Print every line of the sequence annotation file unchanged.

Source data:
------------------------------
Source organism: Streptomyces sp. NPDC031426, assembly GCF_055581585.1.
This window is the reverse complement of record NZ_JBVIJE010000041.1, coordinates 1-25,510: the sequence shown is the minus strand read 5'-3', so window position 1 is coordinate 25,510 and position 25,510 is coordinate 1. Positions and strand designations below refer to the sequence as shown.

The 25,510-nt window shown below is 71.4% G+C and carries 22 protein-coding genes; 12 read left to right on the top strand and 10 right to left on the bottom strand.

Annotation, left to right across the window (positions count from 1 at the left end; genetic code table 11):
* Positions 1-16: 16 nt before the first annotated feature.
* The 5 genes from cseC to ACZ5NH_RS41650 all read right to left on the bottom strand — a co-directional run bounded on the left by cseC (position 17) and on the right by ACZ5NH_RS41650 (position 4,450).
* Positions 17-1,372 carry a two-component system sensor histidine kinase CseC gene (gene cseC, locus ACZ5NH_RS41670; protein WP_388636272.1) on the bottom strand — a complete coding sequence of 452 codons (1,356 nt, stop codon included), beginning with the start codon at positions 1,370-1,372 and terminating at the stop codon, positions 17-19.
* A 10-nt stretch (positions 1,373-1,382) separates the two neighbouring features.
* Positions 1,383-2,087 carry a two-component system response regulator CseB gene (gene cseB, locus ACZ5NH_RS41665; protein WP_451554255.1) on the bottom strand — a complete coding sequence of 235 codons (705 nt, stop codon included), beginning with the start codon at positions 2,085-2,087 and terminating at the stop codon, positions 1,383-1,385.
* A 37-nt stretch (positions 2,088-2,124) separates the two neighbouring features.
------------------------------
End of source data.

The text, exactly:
Source organism: Streptomyces sp. NPDC031426, assembly GCF_055581585.1.
This window is the reverse complement of record NZ_JBVIJE010000041.1, coordinates 1-25,510: the sequence shown is the minus strand read 5'-3', so window position 1 is coordinate 25,510 and position 25,510 is coordinate 1. Positions and strand designations below refer to the sequence as shown.

The 25,510-nt window shown below is 71.4% G+C and carries 22 protein-coding genes; 12 read left to right on the top strand and 10 right to left on the bottom strand.

Annotation, left to right across the window (positions count from 1 at the left end; genetic code table 11):
* Positions 1-16: 16 nt before the first annotated feature.
* The 5 genes from cseC to ACZ5NH_RS41650 all read right to left on the bottom strand — a co-directional run bounded on the left by cseC (position 17) and on the right by ACZ5NH_RS41650 (position 4,450).
* Positions 17-1,372 carry a two-component system sensor histidine kinase CseC gene (gene cseC, locus ACZ5NH_RS41670; protein WP_388636272.1) on the bottom strand — a complete coding sequence of 452 codons (1,356 nt, stop codon included), beginning with the start codon at positions 1,370-1,372 and terminating at the stop codon, positions 17-19.
* A 10-nt stretch (positions 1,373-1,382) separates the two neighbouring features.
* Positions 1,383-2,087 carry a two-component system response regulator CseB gene (gene cseB, locus ACZ5NH_RS41665; protein WP_451554255.1) on the bottom strand — a complete coding sequence of 235 codons (705 nt, stop codon included), beginning with the start codon at positions 2,085-2,087 and terminating at the stop codon, positions 1,383-1,385.
* A 37-nt stretch (positions 2,088-2,124) separates the two neighbouring features.